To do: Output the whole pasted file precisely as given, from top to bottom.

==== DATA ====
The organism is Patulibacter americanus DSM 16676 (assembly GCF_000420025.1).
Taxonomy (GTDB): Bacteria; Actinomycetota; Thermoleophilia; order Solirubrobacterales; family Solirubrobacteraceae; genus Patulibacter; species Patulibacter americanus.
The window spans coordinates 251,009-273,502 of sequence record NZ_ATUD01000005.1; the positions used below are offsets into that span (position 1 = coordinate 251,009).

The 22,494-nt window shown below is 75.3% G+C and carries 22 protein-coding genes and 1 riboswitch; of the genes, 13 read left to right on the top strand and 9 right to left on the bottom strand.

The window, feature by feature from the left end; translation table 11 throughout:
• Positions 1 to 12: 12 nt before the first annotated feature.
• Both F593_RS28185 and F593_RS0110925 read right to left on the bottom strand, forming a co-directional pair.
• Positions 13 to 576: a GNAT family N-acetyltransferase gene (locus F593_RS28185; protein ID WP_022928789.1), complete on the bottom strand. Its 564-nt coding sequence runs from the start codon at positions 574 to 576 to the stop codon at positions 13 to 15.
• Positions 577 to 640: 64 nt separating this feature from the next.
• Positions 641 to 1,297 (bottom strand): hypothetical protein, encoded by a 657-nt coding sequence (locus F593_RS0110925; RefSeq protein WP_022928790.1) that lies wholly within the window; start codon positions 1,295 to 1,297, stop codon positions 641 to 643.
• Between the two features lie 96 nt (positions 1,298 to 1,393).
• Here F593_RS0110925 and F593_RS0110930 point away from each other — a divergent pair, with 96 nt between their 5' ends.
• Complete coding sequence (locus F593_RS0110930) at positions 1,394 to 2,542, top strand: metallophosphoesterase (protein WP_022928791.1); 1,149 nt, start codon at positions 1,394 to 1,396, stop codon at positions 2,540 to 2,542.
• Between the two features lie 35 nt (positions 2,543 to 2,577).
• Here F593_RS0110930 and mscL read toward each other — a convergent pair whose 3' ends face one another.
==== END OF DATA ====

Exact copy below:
The organism is Patulibacter americanus DSM 16676 (assembly GCF_000420025.1).
Taxonomy (GTDB): Bacteria; Actinomycetota; Thermoleophilia; order Solirubrobacterales; family Solirubrobacteraceae; genus Patulibacter; species Patulibacter americanus.
The window spans coordinates 251,009-273,502 of sequence record NZ_ATUD01000005.1; the positions used below are offsets into that span (position 1 = coordinate 251,009).

The 22,494-nt window shown below is 75.3% G+C and carries 22 protein-coding genes and 1 riboswitch; of the genes, 13 read left to right on the top strand and 9 right to left on the bottom strand.

The window, feature by feature from the left end; translation table 11 throughout:
• Positions 1 to 12: 12 nt before the first annotated feature.
• Both F593_RS28185 and F593_RS0110925 read right to left on the bottom strand, forming a co-directional pair.
• Positions 13 to 576: a GNAT family N-acetyltransferase gene (locus F593_RS28185; protein ID WP_022928789.1), complete on the bottom strand. Its 564-nt coding sequence runs from the start codon at positions 574 to 576 to the stop codon at positions 13 to 15.
• Positions 577 to 640: 64 nt separating this feature from the next.
• Positions 641 to 1,297 (bottom strand): hypothetical protein, encoded by a 657-nt coding sequence (locus F593_RS0110925; RefSeq protein WP_022928790.1) that lies wholly within the window; start codon positions 1,295 to 1,297, stop codon positions 641 to 643.
• Between the two features lie 96 nt (positions 1,298 to 1,393).
• Here F593_RS0110925 and F593_RS0110930 point away from each other — a divergent pair, with 96 nt between their 5' ends.
• Complete coding sequence (locus F593_RS0110930) at positions 1,394 to 2,542, top strand: metallophosphoesterase (protein WP_022928791.1); 1,149 nt, start codon at positions 1,394 to 1,396, stop codon at positions 2,540 to 2,542.
• Between the two features lie 35 nt (positions 2,543 to 2,577).
• Here F593_RS0110930 and mscL read toward each other — a convergent pair whose 3' ends face one another.